The first half of Smart People spends a bit too much time ladling out exposition and clarifying the issues; characters are harranging the audience, as if Diamond is impatient to get a rise out of us. The stronger second act finally gets down to poking under the characters’ thin skins, particularly by interlacing race with issues of domination and submission, sexual as well as academic. It all comes down to the old American appetites for power and control moving into fluid, uncharted territory — assumed understandings about race, sex, political correctness, and psychology sometimes overlap and sometimes clash. Diamond takes a perceptive look at the missteps of those who think they have a map. As in Stick Fly, the dramatist is adept at creating sympathetic characters whose romantic talk is gritty and charming. At times there is too much of a sit-com Friends feel, with the Huntington production giving us four beautiful people (as if smart wasn’t enough) rubbing up again each other for the sake of pleasure and one-upsmanship. And by staying within a liberal conclave, Diamond can only be so provocative. But the talented cast (McKinley Belcher III, Miranda Craigwell, Roderick Hill, and Eunice Wong) is nimble enough to deliver on the script’s ample humor as well as handle its occasional dips into pathos.
It is heartening to see a play from one of our regional theaters grapple with thorny contemporary realities (Smart People is set in 2007-2009) rather than wallow in nostalgic fantasy. Lately, the Huntington has drifted away from the world of today (i.e. Stephen Belber’s The Power of Duff, A.R. Gurney’s The Cocktail Hour), while the American Repertory Theater is content to do lucrative backflips in Circus Cloud Cuckoo Land. I hope the Huntington is going to stay on the fresh side of the millennium, though I have my fears. One of the theater’s upcoming productions next season is a stage version of the ’60s film warhorse Guess Who’s Coming to Dinner, Hollywood’s ultra-safe take on race. The urge to go back to the good old days is strong because it is reassuring, but serious theaters should resist it — Smart People proves how much fun and provocation there is in looking at the present and thinking about future.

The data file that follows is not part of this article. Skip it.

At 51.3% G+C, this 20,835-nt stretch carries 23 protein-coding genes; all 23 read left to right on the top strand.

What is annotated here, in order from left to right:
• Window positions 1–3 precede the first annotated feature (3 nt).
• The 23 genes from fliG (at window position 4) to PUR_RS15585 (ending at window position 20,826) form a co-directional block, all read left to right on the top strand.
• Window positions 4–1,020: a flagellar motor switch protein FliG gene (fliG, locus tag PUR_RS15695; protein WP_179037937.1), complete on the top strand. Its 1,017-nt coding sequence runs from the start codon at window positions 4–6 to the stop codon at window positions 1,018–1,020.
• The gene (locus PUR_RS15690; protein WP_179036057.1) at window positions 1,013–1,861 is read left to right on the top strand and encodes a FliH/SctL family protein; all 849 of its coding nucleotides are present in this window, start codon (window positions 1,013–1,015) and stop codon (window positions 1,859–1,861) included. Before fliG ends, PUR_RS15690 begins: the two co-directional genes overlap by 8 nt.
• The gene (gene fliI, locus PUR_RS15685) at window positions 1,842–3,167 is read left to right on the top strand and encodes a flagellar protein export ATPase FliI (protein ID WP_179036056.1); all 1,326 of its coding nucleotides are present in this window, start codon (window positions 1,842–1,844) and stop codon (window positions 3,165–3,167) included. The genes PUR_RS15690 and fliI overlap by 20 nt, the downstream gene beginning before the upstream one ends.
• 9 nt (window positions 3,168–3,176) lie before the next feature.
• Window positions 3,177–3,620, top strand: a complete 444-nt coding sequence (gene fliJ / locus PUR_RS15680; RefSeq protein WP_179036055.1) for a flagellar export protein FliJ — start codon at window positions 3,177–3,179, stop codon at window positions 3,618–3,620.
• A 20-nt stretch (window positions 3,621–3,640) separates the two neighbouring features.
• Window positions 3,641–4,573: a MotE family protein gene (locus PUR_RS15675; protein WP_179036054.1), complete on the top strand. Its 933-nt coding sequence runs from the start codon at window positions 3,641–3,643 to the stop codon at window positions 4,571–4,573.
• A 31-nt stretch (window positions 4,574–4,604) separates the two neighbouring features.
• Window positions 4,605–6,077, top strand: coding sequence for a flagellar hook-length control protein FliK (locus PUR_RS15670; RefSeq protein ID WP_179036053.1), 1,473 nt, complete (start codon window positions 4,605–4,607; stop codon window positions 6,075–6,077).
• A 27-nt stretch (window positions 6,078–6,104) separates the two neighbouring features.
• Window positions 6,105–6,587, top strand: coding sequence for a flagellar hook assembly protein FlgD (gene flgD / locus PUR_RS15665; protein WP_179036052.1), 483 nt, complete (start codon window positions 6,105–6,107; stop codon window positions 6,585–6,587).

Bill Marx is the Editor-in-Chief of The Arts Fuse. For over three decades, he has written about arts and culture for print, broadcast, and online. He has regularly reviewed theater for National Public Radio Station WBUR and The Boston Globe. He created and edited WBUR Online Arts, a cultural webzine that in 2004 won an Online Journalism Award for Specialty Journalism. In 2007 he created The Arts Fuse, an online magazine dedicated to covering arts and culture in Boston and throughout New England.